EU Leaders Urge Greece to Stick To Bailout Plan

Posted November 3rd, 2011 at 4:40 pm (UTC-5)
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VIDEO: ReutersUS 3 – 11/3/2011 3:18:00 PM – BC-RREP-NOV03-GREECE-GOV

European leaders are welcoming the Greek prime minister's decision to scrap a referendum on the international bailout deal for his country.

George Papandreou backed out of his idea Thursday after German and French leaders made it clear that they would not allow Greek internal political squabbling to put the eurozone in jeopardy. German Chancellor Angela Merkel and French President Nicolas Sarkozy urged Greece to stick to the bailout plan reached last week if it wants to stay in the eurozone and get more funds.

The Greek financial crisis dominated the G20 meeting Thursday in the French resort of Cannes.

European Commission President Jose Manuel Barroso called for unity in Greece and warned that if there is no adequate response the government will have no money to pay for schools, hospitals and for the basic functioning of the state.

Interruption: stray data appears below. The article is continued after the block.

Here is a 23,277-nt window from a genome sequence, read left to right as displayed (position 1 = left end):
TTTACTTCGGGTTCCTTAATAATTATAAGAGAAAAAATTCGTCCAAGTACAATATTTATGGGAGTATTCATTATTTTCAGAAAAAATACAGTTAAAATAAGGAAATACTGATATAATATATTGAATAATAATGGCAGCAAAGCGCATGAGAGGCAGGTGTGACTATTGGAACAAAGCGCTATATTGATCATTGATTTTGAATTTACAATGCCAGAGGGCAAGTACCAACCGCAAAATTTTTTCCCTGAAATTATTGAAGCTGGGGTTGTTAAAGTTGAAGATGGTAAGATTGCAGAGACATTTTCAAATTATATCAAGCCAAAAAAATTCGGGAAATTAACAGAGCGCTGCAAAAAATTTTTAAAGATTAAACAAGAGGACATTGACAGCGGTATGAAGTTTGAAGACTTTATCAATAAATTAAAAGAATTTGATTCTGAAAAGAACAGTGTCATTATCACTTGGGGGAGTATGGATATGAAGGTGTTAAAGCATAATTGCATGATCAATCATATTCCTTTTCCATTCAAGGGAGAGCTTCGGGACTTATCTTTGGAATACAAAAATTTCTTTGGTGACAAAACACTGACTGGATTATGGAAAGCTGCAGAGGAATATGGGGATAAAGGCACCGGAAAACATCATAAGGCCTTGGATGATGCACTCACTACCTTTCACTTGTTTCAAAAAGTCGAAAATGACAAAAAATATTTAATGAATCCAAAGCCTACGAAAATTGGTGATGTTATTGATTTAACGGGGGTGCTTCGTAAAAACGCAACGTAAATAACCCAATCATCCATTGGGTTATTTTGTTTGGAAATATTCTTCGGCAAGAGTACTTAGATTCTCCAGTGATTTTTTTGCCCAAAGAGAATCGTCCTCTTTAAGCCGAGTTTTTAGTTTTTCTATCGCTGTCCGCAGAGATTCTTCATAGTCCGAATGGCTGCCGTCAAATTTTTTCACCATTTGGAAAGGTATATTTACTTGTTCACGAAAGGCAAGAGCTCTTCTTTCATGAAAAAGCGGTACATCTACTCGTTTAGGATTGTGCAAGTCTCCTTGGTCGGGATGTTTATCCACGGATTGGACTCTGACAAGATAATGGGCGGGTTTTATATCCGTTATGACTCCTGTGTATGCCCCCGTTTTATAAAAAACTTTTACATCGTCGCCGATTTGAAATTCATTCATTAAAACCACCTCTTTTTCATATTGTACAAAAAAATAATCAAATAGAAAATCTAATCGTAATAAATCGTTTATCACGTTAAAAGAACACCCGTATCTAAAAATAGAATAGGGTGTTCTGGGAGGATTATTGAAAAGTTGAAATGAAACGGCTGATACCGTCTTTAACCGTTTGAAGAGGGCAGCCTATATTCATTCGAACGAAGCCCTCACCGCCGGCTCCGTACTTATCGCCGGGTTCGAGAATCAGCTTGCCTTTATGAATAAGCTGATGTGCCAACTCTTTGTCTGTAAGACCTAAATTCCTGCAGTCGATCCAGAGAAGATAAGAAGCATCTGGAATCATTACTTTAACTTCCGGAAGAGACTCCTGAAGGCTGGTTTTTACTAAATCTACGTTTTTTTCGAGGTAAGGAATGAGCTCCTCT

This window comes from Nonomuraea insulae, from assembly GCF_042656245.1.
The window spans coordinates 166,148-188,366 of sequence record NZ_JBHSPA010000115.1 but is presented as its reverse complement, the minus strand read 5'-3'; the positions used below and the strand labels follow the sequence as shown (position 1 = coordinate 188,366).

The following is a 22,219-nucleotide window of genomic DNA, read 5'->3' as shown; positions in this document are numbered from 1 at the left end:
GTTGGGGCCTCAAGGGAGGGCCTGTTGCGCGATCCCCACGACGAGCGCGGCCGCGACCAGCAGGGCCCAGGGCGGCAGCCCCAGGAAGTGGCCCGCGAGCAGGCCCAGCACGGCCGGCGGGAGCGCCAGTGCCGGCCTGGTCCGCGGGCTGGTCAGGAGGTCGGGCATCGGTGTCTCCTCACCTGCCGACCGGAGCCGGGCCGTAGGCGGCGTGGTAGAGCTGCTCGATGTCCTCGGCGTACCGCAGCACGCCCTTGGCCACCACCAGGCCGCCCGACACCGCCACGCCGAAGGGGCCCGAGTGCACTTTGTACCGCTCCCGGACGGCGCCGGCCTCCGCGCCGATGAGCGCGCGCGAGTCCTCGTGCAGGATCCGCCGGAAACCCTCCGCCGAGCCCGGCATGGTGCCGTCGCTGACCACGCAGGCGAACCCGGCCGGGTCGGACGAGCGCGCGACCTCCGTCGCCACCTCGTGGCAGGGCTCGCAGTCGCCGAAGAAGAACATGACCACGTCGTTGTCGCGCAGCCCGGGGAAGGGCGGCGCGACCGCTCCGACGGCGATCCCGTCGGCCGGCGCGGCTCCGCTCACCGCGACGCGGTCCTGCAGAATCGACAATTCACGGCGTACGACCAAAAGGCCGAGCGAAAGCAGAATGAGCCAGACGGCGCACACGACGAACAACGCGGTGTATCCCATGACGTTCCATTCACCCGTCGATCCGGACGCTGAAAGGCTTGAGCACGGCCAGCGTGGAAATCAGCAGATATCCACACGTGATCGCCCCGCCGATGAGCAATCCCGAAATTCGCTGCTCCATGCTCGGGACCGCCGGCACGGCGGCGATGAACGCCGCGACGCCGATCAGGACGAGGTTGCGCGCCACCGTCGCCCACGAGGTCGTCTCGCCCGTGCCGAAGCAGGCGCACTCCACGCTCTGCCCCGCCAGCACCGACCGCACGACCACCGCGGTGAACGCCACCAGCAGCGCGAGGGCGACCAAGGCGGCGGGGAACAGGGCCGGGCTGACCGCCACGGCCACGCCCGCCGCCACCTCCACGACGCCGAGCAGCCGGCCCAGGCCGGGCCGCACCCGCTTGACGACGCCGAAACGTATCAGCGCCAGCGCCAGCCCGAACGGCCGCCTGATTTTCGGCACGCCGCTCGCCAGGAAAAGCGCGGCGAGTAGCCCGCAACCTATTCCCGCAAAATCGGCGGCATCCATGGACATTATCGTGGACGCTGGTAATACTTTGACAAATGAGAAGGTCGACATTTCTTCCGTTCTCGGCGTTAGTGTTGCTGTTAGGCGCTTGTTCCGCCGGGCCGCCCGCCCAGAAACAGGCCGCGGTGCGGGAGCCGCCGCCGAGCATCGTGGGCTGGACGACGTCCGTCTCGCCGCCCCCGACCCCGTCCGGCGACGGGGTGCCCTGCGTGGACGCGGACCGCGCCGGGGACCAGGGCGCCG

Mr. Sarkozy, who hosts the two-day meeting, said that Europe needed to implement credible, ambitious and fast measures to avoid default by the bloc's weaker economies. He called the common euro currency the “beating heart of Europe” and said it cannot be permitted to break up.

Mr. Sarkozy said the G20 leaders agreed to better coordinate their economic policies against the threat of another economic slowdown.

U.S. President Barack Obama said resolving the European financial crisis was the most important task of the summit.

Meanwhile, the European Central Bank unexpectedly cut its key interest rate Thursday by a quarter percentage point to 1.25 percent

The bank's new president Mario Draghi said the rate cut was necessary because there are stronger downside risks for Europe's economy in the coming months, and because that financial markets are in turmoil over the continuing debt crisis in Greece and other European Union countries.

The confrontation between the leaders of the Europe's key economies and debt-ridden Greece raised for the first time the possibility of a state being ejected from the 12-year-old euro zone, even leaving the European Union itself.

Prime Minister George Papandreou reversed his decision after the Greek opposition said it would back the bailout plan in parliament. But he rejected calls for his resignation and said it would be “catastrophic” to call early elections at this time.

The international bailout plan for Greece includes a 50 percent debt write-off, but it also imposes tough austerity measures on the indebted country.

Greece is in desperate need of the next $11 billion disbursement of its bailout fund.